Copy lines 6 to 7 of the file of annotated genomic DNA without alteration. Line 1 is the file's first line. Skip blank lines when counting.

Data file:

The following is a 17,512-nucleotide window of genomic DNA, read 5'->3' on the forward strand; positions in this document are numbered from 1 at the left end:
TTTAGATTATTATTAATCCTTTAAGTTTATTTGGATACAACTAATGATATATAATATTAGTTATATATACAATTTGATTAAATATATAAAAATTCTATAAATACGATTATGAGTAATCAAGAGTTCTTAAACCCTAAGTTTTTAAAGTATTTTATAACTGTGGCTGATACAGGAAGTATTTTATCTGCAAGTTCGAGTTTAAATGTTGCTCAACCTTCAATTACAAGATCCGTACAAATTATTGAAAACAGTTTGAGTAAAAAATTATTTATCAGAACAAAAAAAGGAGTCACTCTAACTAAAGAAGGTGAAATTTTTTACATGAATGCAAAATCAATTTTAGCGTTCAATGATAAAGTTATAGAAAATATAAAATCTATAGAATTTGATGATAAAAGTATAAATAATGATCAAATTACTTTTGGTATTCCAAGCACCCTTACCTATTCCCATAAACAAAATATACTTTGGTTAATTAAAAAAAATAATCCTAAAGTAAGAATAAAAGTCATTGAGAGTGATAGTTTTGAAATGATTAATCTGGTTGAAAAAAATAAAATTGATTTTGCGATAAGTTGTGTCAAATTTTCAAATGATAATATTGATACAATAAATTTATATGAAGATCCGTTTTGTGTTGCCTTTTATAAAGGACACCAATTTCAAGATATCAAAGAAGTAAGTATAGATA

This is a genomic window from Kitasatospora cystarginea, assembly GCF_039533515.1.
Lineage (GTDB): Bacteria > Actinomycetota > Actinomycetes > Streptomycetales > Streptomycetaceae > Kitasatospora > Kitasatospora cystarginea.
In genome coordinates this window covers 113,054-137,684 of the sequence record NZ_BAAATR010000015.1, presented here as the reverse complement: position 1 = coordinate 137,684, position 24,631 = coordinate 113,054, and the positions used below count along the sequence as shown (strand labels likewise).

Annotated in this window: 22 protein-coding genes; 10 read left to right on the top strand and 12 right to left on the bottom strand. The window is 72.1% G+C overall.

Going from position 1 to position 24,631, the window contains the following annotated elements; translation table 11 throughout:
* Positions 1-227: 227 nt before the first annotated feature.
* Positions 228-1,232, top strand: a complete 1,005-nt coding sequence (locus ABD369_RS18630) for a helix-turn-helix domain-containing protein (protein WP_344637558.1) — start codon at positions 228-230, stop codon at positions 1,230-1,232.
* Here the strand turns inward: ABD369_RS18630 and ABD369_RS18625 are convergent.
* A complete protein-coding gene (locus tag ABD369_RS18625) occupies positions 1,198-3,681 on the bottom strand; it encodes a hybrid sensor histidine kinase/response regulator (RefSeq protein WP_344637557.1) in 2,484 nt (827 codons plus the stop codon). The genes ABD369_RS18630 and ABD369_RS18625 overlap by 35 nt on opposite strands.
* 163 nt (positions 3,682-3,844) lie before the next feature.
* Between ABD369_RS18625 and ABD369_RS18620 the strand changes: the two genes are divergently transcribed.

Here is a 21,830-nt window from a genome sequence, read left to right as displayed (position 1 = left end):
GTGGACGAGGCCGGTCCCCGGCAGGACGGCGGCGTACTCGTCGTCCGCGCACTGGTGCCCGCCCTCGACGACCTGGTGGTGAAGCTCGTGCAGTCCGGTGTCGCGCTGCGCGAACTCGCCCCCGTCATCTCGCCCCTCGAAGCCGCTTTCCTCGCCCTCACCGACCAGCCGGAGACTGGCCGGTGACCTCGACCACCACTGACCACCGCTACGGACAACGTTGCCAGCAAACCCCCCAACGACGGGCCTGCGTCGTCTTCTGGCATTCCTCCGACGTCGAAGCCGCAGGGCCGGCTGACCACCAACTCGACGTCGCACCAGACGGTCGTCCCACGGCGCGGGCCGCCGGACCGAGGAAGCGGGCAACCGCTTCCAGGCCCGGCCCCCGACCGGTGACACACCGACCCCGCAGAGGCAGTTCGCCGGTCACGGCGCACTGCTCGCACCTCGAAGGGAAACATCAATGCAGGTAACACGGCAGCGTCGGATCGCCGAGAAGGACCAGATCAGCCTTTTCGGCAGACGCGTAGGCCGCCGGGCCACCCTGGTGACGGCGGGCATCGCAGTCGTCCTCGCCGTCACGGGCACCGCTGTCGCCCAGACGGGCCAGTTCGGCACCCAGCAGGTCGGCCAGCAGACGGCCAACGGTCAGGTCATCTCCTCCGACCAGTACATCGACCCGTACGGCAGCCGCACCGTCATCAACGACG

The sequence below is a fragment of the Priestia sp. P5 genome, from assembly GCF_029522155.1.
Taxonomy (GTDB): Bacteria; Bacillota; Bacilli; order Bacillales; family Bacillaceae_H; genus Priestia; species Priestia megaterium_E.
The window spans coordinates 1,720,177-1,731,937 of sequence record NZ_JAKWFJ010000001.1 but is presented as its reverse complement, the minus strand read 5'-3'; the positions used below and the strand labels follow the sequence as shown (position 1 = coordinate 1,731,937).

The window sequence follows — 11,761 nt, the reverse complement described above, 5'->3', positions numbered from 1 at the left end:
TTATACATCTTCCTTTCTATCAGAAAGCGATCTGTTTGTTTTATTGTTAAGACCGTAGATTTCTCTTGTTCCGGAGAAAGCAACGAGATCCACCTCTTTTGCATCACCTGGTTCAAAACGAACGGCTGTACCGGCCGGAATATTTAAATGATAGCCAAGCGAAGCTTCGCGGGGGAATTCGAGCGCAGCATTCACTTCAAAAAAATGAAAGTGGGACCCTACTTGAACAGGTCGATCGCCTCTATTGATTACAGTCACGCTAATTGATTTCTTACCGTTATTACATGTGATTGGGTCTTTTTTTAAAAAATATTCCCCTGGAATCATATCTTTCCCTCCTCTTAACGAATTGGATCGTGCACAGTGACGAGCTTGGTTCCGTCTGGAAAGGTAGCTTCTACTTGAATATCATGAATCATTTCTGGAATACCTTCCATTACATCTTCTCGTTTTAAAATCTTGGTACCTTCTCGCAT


Annotated in this window: 22 protein-coding genes; 10 read left to right on the top strand and 12 right to left on the bottom strand. The window is 72.1% G+C overall.

Going from position 1 to position 24,631, the window contains the following annotated elements; translation table 11 throughout: